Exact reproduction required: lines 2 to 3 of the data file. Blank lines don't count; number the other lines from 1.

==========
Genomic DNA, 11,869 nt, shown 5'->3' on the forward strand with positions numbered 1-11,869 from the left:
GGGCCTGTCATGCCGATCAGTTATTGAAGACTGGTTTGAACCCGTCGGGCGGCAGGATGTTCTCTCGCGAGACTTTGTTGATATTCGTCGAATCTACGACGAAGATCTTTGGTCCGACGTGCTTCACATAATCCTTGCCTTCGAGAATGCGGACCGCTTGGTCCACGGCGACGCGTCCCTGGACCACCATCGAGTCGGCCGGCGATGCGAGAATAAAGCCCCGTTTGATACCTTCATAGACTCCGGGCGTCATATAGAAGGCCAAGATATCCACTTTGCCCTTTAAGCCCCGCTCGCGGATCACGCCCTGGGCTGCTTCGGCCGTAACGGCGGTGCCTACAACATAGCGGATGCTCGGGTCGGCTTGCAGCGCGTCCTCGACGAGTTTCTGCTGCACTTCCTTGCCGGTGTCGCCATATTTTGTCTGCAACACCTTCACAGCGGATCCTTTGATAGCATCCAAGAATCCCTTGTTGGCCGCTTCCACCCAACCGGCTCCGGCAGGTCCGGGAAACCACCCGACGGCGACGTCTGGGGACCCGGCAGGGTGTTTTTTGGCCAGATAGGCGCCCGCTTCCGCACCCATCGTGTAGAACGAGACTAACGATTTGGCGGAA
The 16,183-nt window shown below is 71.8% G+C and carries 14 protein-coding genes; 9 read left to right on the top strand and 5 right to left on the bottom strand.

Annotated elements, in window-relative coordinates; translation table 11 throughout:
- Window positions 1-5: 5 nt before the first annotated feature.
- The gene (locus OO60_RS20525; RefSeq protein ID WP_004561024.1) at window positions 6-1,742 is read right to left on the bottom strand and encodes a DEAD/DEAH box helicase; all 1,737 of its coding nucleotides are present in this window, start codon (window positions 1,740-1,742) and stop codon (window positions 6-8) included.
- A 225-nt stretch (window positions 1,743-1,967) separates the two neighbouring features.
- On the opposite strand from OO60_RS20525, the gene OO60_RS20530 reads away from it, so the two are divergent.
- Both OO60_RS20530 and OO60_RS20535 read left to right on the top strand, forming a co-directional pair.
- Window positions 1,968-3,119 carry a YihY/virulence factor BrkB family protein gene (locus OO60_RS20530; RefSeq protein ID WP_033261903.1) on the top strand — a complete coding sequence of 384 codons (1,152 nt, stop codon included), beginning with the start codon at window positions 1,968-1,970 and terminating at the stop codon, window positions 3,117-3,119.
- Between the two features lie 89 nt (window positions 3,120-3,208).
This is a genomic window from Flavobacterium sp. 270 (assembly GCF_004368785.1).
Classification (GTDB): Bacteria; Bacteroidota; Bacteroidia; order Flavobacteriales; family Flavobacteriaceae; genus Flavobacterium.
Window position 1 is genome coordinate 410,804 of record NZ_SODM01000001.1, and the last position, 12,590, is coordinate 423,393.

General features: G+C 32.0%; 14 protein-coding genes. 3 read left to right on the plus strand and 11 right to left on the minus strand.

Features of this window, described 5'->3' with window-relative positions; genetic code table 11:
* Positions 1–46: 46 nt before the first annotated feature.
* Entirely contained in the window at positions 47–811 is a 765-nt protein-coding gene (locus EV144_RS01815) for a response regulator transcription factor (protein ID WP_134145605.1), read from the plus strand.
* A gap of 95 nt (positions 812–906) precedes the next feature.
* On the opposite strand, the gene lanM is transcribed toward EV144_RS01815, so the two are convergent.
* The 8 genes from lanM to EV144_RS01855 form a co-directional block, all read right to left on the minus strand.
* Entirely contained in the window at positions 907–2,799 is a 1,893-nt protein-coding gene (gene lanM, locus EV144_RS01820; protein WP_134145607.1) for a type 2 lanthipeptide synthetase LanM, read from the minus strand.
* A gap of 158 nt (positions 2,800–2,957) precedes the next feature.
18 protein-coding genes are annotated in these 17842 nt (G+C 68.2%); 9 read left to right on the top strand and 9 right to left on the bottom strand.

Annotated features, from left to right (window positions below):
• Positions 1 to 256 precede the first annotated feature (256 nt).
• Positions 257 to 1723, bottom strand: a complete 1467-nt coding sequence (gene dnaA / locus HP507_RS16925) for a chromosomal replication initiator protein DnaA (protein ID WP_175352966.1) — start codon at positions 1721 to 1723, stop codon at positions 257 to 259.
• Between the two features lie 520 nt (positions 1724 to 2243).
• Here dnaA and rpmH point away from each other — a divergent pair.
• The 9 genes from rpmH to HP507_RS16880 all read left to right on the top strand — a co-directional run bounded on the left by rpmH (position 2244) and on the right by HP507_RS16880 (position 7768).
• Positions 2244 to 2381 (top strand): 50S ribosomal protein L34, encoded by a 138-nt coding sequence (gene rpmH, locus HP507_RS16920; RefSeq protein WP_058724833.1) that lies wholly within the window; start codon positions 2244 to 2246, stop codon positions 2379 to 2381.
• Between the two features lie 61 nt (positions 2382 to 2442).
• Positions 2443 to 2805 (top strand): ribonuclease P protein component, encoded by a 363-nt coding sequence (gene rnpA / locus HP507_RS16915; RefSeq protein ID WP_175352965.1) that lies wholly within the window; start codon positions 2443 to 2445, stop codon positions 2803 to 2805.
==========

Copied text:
GGGCCTGTCATGCCGATCAGTTATTGAAGACTGGTTTGAACCCGTCGGGCGGCAGGATGTTCTCTCGCGAGACTTTGTTGATATTCGTCGAATCTACGACGAAGATCTTTGGTCCGACGTGCTTCACATAATCCTTGCCTTCGAGAATGCGGACCGCTTGGTCCACGGCGACGCGTCCCTGGACCACCATCGAGTCGGCCGGCGATGCGAGAATAAAGCCCCGTTTGATACCTTCATAGACTCCGGGCGTCATATAGAAGGCCAAGATATCCACTTTGCCCTTTAAGCCCCGCTCGCGGATCACGCCCTGGGCTGCTTCGGCCGTAACGGCGGTGCCTACAACATAGCGGATGCTCGGGTCGGCTTGCAGCGCGTCCTCGACGAGTTTCTGCTGCACTTCCTTGCCGGTGTCGCCATATTTTGTCTGCAACACCTTCACAGCGGATCCTTTGATAGCATCCAAGAATCCCTTGTTGGCCGCTTCCACCCAACCGGCTCCGGCAGGTCCGGGAAACCACCCGACGGCGACGTCTGGGGACCCGGCAGGGTGTTTTTTGGCCAGATAGGCGCCCGCTTCCGCACCCATCGTGTAGAACGAGACTAACGATTTGGCGGAA
The 16,183-nt window shown below is 71.8% G+C and carries 14 protein-coding genes; 9 read left to right on the top strand and 5 right to left on the bottom strand.